We were meant to go on this slide at the Sir Anish Kapoor designed ArcelorMittal Orbit in Stratford, which is the largest piece of public art in the country (the sculpture, not specifically the slide), a few weeks ago. However, it was having technical issues so they let our little party of two adults and two children to the observation deck and rescheduled the date for the slide. We’re rescheduling that separately and since the location let us use our vouchers for three adults instead, my friends Ross and Liam came along with me.
It’s quite a big piece of public sculpture when you’re standing at the bottom, so I did think maybe I had been a little too brave. The sculpture was designed to be a permanent reminder of the 2012 Olympics Games which were held here, and the Olympic Stadium (now West Ham Football Club) is just over the road.
It’s possible to see the slide merged in with the sculpture, with some gaps in the metal so that riders of the slide can have a little look out whilst plummeting down. It wasn’t designed like this, but so many people thought that the original sculpture allowed people to slide down that they added the feature in 2016.
We had seen this a few weeks ago, but this is the slide arrangement. It goes without saying that I was beyond brave, although Ross and Liam were quite courageous as well I suppose. Liam doesn’t let anything stress or worry him, which annoys me, so he was fine. We had a wait in the queue of around thirty minutes, although we had arrived early and so that balanced out nicely. That wait is the worst bit, especially when some people decide to scream loudly down the entire slide when they’re chucked down it. It adds worry to the whole proceedings…. Whilst waiting in the queue, I had a nice conversation with the man behind who was doing the slide with his son, and we both agreed how brave I was.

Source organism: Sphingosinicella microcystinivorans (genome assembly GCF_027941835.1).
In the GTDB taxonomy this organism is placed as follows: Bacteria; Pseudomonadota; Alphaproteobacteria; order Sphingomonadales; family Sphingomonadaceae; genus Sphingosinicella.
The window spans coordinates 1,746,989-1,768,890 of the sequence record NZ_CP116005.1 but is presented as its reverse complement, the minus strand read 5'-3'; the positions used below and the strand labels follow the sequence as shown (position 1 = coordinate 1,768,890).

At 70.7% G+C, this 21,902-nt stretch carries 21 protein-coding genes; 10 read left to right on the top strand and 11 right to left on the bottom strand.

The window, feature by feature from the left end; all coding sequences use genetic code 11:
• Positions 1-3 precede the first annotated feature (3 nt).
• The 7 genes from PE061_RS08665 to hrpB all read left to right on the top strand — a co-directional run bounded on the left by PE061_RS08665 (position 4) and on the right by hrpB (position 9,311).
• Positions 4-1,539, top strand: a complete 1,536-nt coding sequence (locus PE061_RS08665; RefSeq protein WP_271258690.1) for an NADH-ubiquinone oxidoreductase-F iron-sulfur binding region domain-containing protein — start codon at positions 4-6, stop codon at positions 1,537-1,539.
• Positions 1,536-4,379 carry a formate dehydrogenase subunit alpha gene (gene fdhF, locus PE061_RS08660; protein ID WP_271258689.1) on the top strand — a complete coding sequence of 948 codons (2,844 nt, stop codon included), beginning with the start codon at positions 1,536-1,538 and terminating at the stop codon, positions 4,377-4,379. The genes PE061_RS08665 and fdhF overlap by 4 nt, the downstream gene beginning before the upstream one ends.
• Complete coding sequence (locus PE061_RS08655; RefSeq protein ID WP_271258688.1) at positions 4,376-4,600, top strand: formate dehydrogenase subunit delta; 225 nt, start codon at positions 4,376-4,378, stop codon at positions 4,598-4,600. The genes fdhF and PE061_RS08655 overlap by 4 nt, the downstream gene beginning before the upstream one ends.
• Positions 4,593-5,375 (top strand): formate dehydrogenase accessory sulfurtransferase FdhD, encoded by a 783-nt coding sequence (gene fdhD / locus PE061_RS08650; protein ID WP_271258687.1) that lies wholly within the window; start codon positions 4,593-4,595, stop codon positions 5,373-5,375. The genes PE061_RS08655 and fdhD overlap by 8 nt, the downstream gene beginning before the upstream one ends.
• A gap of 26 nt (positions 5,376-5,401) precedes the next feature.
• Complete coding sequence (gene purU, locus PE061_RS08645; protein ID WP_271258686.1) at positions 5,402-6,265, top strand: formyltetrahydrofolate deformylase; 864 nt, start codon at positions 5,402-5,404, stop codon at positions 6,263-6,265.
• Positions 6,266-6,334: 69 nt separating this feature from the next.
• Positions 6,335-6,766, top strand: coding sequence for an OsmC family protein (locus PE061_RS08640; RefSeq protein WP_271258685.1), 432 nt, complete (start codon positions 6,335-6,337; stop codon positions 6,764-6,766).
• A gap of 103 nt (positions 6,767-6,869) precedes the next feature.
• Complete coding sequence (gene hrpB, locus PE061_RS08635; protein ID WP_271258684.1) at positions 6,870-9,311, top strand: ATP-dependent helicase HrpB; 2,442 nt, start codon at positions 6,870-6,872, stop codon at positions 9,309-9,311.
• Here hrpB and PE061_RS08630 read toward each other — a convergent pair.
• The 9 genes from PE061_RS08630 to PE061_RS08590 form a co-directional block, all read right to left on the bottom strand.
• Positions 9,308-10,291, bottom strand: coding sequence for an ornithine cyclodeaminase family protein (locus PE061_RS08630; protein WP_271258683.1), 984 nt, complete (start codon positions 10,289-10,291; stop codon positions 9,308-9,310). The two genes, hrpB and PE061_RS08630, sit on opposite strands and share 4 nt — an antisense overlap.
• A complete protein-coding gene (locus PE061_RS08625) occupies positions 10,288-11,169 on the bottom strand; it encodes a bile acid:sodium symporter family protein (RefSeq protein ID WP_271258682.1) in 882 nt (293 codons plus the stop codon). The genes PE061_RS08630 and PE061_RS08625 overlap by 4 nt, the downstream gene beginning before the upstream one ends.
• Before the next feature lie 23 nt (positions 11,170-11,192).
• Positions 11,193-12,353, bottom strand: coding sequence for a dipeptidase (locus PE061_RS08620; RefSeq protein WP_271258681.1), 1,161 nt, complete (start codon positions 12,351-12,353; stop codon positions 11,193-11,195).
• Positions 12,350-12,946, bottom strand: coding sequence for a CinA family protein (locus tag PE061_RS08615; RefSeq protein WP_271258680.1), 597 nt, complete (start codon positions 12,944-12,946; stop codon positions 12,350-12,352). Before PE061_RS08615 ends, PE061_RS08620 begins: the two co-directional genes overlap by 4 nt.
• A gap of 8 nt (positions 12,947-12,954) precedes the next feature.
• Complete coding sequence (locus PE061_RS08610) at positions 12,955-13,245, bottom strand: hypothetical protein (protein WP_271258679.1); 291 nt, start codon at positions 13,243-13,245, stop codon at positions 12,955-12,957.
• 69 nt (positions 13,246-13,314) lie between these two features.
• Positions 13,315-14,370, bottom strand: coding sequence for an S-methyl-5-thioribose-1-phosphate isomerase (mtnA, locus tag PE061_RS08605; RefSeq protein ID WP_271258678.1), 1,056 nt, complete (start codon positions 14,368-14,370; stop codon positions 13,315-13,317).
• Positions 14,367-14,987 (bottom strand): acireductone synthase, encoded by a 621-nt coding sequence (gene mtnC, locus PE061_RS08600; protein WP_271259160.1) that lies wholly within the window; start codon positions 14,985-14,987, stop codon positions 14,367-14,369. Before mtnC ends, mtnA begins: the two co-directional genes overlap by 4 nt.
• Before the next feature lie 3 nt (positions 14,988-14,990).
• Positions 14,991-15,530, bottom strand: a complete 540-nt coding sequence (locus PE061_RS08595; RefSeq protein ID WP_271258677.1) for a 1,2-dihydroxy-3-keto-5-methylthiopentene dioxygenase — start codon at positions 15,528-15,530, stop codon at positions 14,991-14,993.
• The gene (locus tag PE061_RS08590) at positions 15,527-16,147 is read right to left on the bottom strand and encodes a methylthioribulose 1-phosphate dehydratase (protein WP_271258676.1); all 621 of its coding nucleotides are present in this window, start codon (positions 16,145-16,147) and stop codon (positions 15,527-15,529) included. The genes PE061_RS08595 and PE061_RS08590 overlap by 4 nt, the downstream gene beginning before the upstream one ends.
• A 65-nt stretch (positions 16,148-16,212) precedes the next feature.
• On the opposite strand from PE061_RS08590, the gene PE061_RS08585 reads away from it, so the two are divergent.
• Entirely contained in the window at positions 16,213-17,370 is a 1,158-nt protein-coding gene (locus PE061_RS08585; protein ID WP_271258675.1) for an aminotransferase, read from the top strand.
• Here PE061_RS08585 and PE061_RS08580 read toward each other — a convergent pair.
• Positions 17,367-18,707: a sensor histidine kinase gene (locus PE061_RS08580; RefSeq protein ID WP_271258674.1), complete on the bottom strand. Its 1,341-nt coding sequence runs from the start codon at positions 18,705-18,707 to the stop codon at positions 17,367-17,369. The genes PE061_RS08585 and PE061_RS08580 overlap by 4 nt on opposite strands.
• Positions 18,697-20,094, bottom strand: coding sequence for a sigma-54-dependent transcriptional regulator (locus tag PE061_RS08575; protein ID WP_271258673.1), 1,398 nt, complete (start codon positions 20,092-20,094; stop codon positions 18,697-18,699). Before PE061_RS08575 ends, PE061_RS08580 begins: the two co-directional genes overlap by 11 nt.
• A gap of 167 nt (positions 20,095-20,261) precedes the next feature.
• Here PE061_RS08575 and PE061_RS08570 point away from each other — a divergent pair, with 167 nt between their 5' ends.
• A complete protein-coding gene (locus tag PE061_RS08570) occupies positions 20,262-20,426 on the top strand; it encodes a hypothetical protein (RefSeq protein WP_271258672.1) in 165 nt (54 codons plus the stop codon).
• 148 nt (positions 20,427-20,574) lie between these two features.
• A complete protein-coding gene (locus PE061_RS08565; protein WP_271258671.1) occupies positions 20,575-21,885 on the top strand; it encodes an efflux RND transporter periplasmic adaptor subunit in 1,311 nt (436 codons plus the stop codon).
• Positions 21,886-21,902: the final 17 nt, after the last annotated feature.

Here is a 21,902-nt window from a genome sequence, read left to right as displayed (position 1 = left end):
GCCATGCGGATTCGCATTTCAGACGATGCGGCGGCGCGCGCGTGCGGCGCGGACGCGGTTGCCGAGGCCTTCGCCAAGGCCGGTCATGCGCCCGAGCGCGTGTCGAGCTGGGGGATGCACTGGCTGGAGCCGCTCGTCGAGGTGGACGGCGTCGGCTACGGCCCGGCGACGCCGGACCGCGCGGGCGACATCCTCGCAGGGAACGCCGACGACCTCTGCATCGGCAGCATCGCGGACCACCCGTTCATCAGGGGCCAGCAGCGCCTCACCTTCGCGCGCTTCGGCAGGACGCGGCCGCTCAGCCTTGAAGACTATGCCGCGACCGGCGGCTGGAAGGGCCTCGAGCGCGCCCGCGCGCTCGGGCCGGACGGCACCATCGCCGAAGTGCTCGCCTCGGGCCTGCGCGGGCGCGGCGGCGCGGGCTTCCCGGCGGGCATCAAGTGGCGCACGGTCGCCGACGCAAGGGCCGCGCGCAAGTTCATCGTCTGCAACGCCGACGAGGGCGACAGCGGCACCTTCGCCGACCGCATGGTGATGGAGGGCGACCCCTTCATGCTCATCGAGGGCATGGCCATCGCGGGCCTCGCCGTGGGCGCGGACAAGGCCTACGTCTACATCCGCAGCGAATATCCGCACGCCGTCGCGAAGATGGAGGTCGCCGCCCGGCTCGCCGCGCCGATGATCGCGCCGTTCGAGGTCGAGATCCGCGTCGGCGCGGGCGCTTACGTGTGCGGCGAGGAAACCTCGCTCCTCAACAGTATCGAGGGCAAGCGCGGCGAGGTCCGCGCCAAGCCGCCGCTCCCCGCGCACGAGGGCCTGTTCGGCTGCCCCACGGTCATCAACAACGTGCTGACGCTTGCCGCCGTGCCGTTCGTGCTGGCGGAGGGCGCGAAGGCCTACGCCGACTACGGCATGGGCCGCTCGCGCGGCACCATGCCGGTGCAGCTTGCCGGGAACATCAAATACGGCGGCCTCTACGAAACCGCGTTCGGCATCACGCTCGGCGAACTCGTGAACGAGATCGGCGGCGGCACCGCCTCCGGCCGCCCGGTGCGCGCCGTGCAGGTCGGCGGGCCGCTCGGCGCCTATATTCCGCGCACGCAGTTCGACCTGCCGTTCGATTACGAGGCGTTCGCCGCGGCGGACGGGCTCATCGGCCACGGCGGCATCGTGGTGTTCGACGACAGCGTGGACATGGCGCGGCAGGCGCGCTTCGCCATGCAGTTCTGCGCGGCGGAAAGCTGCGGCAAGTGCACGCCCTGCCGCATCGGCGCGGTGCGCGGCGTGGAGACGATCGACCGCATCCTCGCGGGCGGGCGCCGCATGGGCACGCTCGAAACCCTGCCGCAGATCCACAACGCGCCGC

They require every rider to wear a hat and elbow protectors and I thought I looked a bloody idiot. But safety first…. After the opportunity for a photo, it was then time for my little slide. They ask you to get partly into a bag thing, lie all the way back and then shuffle forwards before plunging down into oblivion. There’s a sign saying that the staff won’t push you down, although they did help the children gently which was done rather kindly. The staff also spoke a number of languages, so a French speaker was able to talk to the French group which was handy.
The ride reaches speeds of 15 miles an hour and although the start seemed quite sedate it all sped up quickly. There were plenty of twists and turns, including a corkscrew, before the 40 second ride is complete. There were more twists and turns that I had expected, although nothing too dramatic (although I shut my eyes for some of it). I stopped a bit short of the end, as did Liam, and the guy there was a bit grumpy telling me to shuffle along. Although he was being rude to everyone else, but he’s probably heard every line possible standing there all day. I have to say though that all the other staff (and there’s lots of them at the venue) were very friendly and conversational, so it all seemed welcoming. The venue had been great in responding to e-mails as well, trying to sort out dates and the like.
We were allowed back up to take photos of the surrounding area, although I’d already done that a few weeks ago. I’ll add photos from that in a separate post this week (how exciting for my three readers…..). We walked back down the 430 or so steps back down, although they do let you go down in the lift.
Whilst walking down it’s possible to see the slide winding its way down. It’s not cheap to go on the slide, about £17 each, but I had Virgin vouchers that I needed to use up. I admit to being a bit worried whilst waiting at the top, as I tend to be concerned about throwing myself down a huge tunnel, but it was an enjoyable experience and I’d do it again. One of the staff said that the split of screamers and silent riders was about the same, although I was obviously silent and placid and didn’t yell loudly, which Ross and Liam also fortunately replicated as I didn’t want us to be a raucous group.
So, all very lovely, and I’d recommend others to chuck themselves down the slide as well. It’s not cheap, but as a staff member said, it’s an experience that can be crossed off the bucket list and it’s suitable for children of around eight years or older (and up to 22 stone, but beyond that there’s a danger of getting stuck). For those who are even braver, you can abseil down the tower as well.